I don't really care if you are a bit generic and fuzzy with the facts of an event [even if in fantasy we tend to make a lot of the "facts" ourselves] as long as the story is good enough to pull me along... but if you are going to get specific then you had better get it right.
[Okay - American Civil War History - not really my strong point... but continuing on from the article]
Say someone was in the Union/Confederate army at the Battle of Bull Run and I have no problem with that.
Say they were in the 123rd Transylvanian Rifles at the Battle of Bull Run and that unit really should be there [or at least not somewhere else on the same day].
A few years' back I read a story about the first day of the Battle of the Somme [1st July 1916] and the writer had the troops mired in foot deep mud... it took me 30 seconds on line to find out that it was a warm summer's day with no real rain in the preceding week... dust was the problem, not mud... some research is essential if only for credibility...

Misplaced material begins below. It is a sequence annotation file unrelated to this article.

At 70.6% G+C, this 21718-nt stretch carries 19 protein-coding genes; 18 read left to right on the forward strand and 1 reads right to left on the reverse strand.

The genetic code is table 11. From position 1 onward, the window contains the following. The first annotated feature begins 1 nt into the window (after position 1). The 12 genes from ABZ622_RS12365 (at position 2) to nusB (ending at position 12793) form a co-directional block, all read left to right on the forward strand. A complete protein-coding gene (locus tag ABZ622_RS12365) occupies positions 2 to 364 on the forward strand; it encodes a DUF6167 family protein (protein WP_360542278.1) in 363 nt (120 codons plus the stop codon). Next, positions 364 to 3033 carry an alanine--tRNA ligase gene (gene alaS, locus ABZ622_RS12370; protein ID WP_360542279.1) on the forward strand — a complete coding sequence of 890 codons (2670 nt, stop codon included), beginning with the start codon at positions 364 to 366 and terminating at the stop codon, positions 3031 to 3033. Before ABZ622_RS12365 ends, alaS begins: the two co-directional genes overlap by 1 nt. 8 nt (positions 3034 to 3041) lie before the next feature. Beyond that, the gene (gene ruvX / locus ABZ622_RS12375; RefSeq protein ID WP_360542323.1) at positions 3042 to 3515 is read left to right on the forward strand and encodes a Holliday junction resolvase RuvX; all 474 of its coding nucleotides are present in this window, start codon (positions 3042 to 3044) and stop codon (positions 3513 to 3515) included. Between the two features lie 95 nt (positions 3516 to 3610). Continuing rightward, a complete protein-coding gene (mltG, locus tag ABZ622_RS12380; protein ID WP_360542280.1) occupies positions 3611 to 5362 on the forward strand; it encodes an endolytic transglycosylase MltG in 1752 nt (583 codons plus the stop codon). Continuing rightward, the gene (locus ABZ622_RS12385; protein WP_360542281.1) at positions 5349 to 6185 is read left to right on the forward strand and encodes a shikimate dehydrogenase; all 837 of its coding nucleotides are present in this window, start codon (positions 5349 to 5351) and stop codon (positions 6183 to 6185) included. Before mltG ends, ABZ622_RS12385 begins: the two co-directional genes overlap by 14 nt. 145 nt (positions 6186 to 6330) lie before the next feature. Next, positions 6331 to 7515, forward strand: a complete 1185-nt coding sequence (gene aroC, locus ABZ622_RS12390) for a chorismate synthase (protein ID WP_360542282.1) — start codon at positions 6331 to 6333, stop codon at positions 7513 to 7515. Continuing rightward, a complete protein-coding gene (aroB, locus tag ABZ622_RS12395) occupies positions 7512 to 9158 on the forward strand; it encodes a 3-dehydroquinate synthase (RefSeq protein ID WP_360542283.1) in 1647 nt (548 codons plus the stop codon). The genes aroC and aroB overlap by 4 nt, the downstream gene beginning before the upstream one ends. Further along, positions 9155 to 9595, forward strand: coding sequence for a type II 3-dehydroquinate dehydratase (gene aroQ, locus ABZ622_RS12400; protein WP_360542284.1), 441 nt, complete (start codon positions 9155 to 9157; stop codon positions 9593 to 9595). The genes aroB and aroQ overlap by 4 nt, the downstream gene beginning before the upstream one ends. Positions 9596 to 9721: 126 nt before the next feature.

According to On Writing Stephen King agrees with the basic idea of this article and I am inclined to follow his lead.

I think research is essential but not when it interrupts writing. Since I enjoy research, I do it when I wouldn't be writing anyway. Even just random research is a form of self education that can eliminate the need to look something up later when you're on a roll in your WIP.


Fiery Keeper of the Hat
It's important to remember that different people have different starting points and take different paths. Some people don't have the same general knowledge base or deductive reasoning going into their projects. And Stephen King didn't self-publish, or rely on a cheap crapshoot editor to catch his mistakes.